There are multiple elements to a Smart Grid. One of the first to be deployed is advanced metering, which monitors power use by the consumer and offers choices to the user and the utility for more economical delivery based on usage patterns. Some elements of this are in use, including electronic meters that report usage to the utility so that the meters do not have to be read by workers in the field. IOActive estimates that more than two million of the devices now are in use in the United States, and that another 17 million are on order by 73 utilities.
Because these meters also can have the ability for remote power shutoff to the customer and can allow access to the rest of the grid, securing the communications between the meter and the utility is important.
“Because of cybersecurity issues, certain criteria in developing technology are critical,” Hamilton testified. “Industry has been engaged in this process collectively through several partnerships so that the security architecture for all smart grid technologies will be consistent.”
One of the first products of these efforts is a baseline set of security requirements for smart meters developed by the Utility Communications Architecture International Users Group, a coalition of utilities that also includes the Energy Department. The group’s AMI Security Task Force developed the AMI System Security Requirements between May and December 2008.
The requirements were created to standardize existing best practices now used by utilities. They are intended to be used by the vendor industry in product development, and by utilities for procurement requirements. The requirements cover primary security services, supporting security services and assurance services.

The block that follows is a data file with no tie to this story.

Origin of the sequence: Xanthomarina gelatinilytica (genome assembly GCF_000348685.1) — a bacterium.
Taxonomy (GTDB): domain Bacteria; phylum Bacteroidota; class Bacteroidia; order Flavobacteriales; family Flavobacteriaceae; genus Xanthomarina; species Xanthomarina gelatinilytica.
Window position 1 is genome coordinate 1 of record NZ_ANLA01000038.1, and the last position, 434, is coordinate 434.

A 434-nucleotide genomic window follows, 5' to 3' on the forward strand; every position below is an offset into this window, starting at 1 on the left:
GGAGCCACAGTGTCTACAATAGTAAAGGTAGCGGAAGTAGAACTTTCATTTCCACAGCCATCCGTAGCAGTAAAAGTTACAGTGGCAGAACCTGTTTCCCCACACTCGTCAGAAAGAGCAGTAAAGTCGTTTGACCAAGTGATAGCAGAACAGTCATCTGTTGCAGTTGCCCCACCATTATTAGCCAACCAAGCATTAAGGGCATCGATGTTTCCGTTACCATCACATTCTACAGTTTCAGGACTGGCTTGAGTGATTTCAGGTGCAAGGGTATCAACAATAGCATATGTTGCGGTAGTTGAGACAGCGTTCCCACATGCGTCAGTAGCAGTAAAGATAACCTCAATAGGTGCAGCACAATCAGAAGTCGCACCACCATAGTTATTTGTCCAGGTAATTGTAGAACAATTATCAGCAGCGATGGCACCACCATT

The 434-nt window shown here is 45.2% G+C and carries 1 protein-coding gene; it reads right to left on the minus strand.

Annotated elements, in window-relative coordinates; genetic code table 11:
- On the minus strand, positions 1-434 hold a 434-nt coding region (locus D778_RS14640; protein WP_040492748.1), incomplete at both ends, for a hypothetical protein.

The National Institute of Standards and Technology (NIST) also is charged with developing Smart Grid security standards under the Energy Independence and Security Act of 2007, although the act provided no funding for the effort. The stimulus package is expected to provide some of the needed budget.
Meanwhile, industry is not waiting for these standards, Hamilton said.
“Developing standards and protocols for smart grid is important, yet entrepreneurs, utilities, universities, and other businesses developing smart grid technologies will continue to implement smart grid in the absence of NIST standards,” she said. “We do not want to hold up these efforts that can stimulate the economy by waiting for standards to be developed.”
If security issues are addressed quickly they need not delay progress in rolling out a Smart Grid, Pennell said. “If they can do it in a quick time frame, I don’t see that there should be any delay.” But, “what’s really hard is when the products have already shipped. To go back and fix it later costs so much more,” and once deployed, elements of this new infrastructure are likely to be in place for 40 or 50 years.
Pennell also recommended that the Smart Grid industry adopt the formal Security Development Lifecycle (SDL) used by Microsoft Corp. in its Trustworthy Computing Initiative. The SDL has not eliminated security problems from Microsoft products, but it has succeeded in reducing the attack surface available to hackers, he said.
William Jackson is a Maryland-based freelance writer.